Citing evidence & referencing

Learn how to correctly use sources as evidence, integrate sources within your writing and understand the basic elements of referencing.

Learning outcomes

This topic will help you learn the basics of correctly and effectively using sources in assessments, including how to:


For your University assessments, you are required to identify reputable information sources (evidence) that support your ideas and arguments, acknowledge those sources, and include the correct referencing formats for them.

This means correctly and effectively citing the work of others, in the form of paraphrases, summaries or quotes in your text, and including a list of references at the end of your document.

This topic offers key information and easy strategies that will help you to correctly and effectively use information from others’ sources in your writing. Always carefully check assessment requirements.

Southern Cross University students must complete the mandatory Academic Integrity Module within their first session, term or study period. Set yourself up for study success by completing the module early.

Correctly and effectively using sources

It is important to understand the difference between correct and effective source use in assessments. Given you need to use sources in all assessments, understanding this distinction will set you up for study success.

  • Correctly using sources entails practising academic integrity, and is the minimum requirement you need to meet in all assessments.
  • Effectively using sources will improve the quality of your informed responses, and your grades.

Your first priority must always be correctly using paraphrases, quotes and referencing so that you practise academic integrity. It is a simple way to clearly acknowledge every time you use information, words, or images from outside sources.

Effectively using these sources is the next step that will improve the quality of your assessments and your grades. It involves turning sources into evidence that illustrates, elaborates, and supports your response to the task.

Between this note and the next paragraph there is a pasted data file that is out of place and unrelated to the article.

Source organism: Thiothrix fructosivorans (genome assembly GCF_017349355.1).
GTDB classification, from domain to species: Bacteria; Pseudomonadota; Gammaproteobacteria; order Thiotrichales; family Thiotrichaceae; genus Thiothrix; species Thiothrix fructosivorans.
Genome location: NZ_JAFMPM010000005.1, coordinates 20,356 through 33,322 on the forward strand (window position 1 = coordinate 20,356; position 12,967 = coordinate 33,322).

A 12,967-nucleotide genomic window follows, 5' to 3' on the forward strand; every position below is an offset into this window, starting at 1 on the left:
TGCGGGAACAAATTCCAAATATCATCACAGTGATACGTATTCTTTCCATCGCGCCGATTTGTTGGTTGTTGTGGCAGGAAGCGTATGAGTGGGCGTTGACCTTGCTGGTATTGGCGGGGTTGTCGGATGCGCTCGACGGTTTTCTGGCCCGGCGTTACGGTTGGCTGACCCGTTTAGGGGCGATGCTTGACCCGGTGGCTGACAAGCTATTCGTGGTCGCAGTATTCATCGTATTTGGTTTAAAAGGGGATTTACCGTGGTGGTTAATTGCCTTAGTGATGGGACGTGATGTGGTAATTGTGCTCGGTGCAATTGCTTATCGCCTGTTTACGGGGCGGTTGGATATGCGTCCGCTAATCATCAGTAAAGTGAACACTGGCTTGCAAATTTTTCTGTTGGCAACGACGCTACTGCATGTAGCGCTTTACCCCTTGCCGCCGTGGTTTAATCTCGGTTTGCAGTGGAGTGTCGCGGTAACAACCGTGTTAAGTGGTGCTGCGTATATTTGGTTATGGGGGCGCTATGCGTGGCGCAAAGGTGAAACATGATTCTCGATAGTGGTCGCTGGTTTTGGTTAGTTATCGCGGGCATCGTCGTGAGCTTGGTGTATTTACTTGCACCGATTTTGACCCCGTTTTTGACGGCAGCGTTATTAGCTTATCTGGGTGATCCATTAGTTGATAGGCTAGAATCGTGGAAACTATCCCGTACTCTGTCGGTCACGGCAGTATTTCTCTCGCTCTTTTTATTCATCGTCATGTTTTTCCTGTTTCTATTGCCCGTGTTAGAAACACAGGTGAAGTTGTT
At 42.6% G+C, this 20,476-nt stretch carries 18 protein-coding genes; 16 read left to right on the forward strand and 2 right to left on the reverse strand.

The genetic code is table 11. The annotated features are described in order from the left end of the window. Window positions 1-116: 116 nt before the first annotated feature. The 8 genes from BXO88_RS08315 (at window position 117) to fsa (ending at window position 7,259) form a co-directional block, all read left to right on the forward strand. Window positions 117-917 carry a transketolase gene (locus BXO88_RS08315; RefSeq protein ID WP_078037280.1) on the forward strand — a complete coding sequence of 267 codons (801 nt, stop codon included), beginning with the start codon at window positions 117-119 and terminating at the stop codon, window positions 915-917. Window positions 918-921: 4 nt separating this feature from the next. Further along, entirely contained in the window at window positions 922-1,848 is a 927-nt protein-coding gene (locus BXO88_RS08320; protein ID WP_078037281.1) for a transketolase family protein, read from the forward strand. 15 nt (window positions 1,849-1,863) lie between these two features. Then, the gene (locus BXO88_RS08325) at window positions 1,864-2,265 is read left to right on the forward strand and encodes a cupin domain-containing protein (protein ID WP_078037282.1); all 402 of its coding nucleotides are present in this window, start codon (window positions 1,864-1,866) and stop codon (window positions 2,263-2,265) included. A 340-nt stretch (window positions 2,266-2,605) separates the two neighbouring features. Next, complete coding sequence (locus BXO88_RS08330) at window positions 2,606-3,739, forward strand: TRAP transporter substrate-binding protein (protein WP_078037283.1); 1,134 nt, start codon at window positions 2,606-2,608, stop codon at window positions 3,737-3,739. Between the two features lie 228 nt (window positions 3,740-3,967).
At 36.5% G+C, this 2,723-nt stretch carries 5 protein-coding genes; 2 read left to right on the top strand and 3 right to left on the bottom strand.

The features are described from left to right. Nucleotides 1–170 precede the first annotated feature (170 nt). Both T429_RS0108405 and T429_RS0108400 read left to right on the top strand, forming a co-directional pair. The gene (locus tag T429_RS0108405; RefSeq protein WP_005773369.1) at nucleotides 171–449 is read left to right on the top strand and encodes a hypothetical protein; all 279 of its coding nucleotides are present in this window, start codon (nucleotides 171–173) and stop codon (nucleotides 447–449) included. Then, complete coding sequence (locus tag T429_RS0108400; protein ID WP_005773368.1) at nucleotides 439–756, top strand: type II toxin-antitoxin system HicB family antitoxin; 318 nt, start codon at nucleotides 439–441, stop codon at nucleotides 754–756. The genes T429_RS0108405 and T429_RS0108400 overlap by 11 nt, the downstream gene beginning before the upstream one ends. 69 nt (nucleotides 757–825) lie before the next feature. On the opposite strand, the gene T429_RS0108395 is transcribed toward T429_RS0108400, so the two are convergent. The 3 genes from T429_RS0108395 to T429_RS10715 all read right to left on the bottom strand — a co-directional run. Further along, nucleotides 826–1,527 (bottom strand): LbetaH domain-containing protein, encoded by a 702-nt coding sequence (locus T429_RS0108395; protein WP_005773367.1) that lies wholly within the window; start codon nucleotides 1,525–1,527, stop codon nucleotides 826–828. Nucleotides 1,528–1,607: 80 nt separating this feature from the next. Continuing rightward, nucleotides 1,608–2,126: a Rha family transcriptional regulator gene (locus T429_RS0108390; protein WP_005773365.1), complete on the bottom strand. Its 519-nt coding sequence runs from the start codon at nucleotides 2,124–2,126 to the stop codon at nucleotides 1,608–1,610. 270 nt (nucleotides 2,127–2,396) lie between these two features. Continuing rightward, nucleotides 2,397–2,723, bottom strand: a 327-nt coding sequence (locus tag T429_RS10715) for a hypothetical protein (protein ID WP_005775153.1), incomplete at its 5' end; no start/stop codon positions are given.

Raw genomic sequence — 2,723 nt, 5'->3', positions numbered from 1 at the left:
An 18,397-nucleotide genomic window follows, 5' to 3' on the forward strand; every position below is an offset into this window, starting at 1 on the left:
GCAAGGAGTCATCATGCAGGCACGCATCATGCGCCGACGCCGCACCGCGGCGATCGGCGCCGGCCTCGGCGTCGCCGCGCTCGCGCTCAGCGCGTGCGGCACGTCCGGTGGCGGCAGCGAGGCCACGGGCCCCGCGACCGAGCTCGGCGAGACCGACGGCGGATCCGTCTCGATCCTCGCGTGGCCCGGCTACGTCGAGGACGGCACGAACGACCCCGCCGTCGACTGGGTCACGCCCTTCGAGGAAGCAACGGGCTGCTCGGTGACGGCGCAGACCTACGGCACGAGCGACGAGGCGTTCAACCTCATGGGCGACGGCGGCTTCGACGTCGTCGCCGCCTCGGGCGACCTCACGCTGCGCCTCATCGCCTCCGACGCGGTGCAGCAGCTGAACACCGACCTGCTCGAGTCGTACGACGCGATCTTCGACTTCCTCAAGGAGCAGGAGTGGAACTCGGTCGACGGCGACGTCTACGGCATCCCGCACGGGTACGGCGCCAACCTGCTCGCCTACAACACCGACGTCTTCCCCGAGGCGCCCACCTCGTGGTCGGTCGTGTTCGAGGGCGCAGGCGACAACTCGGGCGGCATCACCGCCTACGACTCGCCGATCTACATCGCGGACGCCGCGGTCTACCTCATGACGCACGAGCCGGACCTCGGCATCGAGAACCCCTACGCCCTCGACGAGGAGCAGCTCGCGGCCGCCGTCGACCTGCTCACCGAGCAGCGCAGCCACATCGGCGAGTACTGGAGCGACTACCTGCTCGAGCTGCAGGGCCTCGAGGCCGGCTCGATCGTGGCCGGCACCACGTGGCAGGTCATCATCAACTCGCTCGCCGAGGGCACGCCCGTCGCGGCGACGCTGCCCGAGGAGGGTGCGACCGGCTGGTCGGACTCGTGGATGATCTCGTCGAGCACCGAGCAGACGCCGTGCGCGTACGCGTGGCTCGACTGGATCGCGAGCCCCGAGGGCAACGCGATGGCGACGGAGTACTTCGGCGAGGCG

Evidence takes different forms depending on the subject and the task. Common types of evidence include: definitions, expert opinion, statistics, figures, examples, experiment results, and research findings. Sources used as evidence need to credible, current, and reliable. The Writing at university topic further explains evidence.

Essential referencing information

The Library’s referencing guides provide comprehensive help with formatting citations and references for different sources. There are four different types of referencing styles used at Southern Cross University, they are:

Note: a new SCU Harvard Referencing Guide has been introduced by the SCU Library (June 2022). It is based on the Australian Government style manual. There are many style changes that have been incorporated into this guide. Take the time to become familiar with these changes. This comparative summary document of the main changes may be helpful initially. The pre-June 2022 SCU Harvard Referencing Guide remains accessible until 31 October 2022. Check your task information or with your unit assessor or lecturer for which version of the SCU Harvard Referencing Guide you should be using.

APA 7th and Harvard use author date referencing and AGLC4 and Chicago use footnotes and bibliography. To find out what referencing style you should be using, check your study guide or ask your unit assessor.

Take the short interactive modules below to better understand the Harvard and APA 7th referencing styles.

To understand the Harvard and APA referencing styles in more detail, and how to reference commonly used sources, watch the referencing How to videos from the Learning Zone.

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